A MESI interview was given before and after the four workshops. The research method was qualitative, looking for meaningful patterns, particularly for measurable differences in the responses of those married more than once. Edward Cook observed that Qualitative research involves the use of qualitative data, such as interviews, documents, and participant observation data, to understand and explain social phenomena. Qualitative researchers can be found in many disciplines and fields, using a variety of approaches, methods and techniques.

The target group was married couples who have been separated, divorced or widowed and who either live or have lived on the North Shore. There is a smaller but significant group of young adults, many of whom are single but interested in potential marriage and couple issues. There is a large Caucasian population, a significant Iranian population, and a growing Chinese population. At St. There was a qualitative analysis of the MESI interview results from before and after the four-session workshop.

The protocol involved 1 recruiting the couples through the North Shore media, posting of workshop posters, and word-of-mouth 2 meeting each couple in a neutral location: the North Vancouver City Library, a coffee shop, or their home if preferred, and having them sign the Informed Consent form 3 interviewing the couple using the same MESI Interview Protocol before and after the four-session workshop, using an IPhone4 Audio recording 4 transcribing the recording 5 tabulating the results of the findings 6 turning the results into pie chart and bar graph analysis 7 ensuring the anonymity of the couples being interviewed through what is quoted or not quoted, and 8 reporting the results of the interviews in this doctoral thesis project.

North Vancouver, British Columbia Code table. Statistics Canada Catalogue no. Released March 13, The interview objective was to do qualitative research, rather than quantitative research. Qualitative research is defined by John Creswell as A means for exploring understanding the meaning individuals or groups ascribe to a social or human problem.

Edward Cook noted: Qualitative research can be conducted by observation of the situation by an outsider coupled with information provided by key informants. This approach is generically designated ethnographic research and is extensively used in sociological and anthropological studies.

This method is inductive in that it builds theories from the specific to the general. One of the obstacles was busyness. Another issue was privacy and John W. Assuring them of anonymity and that no one would be expected to publicly talk during the workshop was helpful in getting consent.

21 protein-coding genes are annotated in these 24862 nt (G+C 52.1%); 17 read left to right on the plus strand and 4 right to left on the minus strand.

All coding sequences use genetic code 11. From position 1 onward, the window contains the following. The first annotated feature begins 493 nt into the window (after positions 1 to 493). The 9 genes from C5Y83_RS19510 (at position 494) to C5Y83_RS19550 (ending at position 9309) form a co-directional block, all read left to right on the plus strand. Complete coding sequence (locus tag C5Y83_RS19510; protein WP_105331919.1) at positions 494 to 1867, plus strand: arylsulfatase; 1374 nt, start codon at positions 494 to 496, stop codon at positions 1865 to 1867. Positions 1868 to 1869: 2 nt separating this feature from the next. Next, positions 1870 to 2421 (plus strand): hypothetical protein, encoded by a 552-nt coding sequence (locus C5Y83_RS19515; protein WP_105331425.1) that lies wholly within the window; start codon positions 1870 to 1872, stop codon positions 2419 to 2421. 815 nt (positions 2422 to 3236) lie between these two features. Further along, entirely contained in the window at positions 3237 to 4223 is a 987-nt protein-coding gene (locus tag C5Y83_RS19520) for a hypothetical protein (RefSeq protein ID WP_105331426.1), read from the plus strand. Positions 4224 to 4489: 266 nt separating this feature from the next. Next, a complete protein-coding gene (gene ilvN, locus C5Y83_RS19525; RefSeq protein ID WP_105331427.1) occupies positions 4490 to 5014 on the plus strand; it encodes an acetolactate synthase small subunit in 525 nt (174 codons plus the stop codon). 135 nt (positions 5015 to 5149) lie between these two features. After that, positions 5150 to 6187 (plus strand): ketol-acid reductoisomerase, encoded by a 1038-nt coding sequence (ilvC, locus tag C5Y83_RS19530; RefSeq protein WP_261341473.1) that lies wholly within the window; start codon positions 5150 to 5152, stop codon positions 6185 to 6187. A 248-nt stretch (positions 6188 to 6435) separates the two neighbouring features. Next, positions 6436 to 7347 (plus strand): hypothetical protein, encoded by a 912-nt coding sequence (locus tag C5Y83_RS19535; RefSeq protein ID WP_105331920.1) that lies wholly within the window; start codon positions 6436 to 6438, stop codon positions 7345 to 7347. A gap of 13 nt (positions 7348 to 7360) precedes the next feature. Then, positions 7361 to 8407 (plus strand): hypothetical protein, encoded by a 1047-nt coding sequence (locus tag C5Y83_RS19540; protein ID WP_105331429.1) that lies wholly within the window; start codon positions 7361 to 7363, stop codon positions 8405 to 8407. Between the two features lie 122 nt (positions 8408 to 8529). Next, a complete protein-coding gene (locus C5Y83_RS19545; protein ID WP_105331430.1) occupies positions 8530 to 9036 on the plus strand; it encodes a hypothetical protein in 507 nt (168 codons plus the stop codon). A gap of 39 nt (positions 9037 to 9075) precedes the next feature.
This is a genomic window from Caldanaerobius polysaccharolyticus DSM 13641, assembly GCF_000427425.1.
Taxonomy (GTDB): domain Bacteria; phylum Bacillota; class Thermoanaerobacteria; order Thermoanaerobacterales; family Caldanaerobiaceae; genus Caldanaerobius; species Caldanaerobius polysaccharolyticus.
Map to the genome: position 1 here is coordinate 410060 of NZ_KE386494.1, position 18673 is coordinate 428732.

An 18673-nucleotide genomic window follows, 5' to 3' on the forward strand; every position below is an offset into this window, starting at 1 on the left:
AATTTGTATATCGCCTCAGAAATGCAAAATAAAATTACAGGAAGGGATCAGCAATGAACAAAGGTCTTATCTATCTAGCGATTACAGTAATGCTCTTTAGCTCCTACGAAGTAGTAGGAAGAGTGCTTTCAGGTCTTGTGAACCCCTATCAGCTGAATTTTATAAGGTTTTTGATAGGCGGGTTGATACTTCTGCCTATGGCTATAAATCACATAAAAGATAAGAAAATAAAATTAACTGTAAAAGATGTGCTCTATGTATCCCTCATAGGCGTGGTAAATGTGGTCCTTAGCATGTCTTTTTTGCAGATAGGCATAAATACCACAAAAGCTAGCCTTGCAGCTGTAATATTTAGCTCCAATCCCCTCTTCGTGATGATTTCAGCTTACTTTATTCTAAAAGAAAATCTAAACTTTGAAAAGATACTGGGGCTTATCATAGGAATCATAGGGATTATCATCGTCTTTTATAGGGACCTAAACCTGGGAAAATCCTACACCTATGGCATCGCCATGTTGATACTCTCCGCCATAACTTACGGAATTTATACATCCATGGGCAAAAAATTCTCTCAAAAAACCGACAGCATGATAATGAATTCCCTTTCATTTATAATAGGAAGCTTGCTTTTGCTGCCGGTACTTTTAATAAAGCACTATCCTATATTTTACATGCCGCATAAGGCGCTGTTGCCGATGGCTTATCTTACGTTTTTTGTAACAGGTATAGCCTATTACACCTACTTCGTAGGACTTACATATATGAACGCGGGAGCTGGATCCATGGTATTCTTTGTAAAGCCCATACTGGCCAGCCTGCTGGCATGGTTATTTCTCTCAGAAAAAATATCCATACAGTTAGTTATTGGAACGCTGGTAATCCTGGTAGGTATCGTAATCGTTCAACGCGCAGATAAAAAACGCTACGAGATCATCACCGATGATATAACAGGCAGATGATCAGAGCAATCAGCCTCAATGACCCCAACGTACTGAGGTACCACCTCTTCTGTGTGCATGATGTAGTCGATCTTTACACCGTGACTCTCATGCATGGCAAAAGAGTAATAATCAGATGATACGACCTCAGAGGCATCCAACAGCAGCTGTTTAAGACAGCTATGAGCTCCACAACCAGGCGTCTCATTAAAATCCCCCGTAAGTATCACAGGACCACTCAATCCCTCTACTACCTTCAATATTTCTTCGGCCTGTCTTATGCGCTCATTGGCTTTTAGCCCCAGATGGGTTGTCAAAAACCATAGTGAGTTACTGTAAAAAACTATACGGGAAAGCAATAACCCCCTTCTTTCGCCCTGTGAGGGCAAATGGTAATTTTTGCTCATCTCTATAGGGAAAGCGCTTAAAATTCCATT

Part of the anonymity was that, in consultation with the doctoral advisor, new first and last names were randomly selected for each of the five couples from the North Shore phone book. The methodology of data collection involved a pre-interview before the workshop and an identical post-interview after the workshop was concluded.

Only the seventh question directly related to the workshop was new. As part of the data analysis, the comparative responses of the couples were assessed regarding meaningful patterns of similarity and difference. Of the five couples, two of the people were in their thirties, three in their forties, four in their fifties, and one in their sixties.

With none in their twenties or seventy and above, the people in the workshop were primarily GenX or Babyboomers. All the five couples had been previously divorced. None were previously widowed. Two couples had been separated from each other but reunited. Only one of the couples had both been divorced before marrying their current spouse. One of the five couples had been divorced once and married three times to each other.

The number of children in these five marriages ranged from zero to six. Three of the marriages were blended families with children from previous marriages or relationships. One couple had two residences, with one spouse primarily in West Vancouver and the other in North Vancouver. Both West Vancouver and North Vancouver are expensive in terms of purchasing accommodation, though West Vancouver is more expensive, requiring a higher income level.

All five couples wanted to stay on the North Shore for the rest of their lives, though two couples were uncertain because of job possibilities and in the second case, family who live elsewhere. Genograms are a vital tool in both understanding and bridging marital cutoff. Categories: faith Categories: Common Goals What are ways to grow in that area?

Categories: Avoidance Categories: Good Pre-interview statistics: Compatible Pre-interview statistics: Stoic 5. Pre-interview statistics: Future hope There was significant emotional cutoff with the mother and some of her adult children. Lloyd said that cutoff is a choice to ignore the other person, something that he tries not to do. The Bowen concept of emotional fusion was clearly identified in the interviews with the five couples.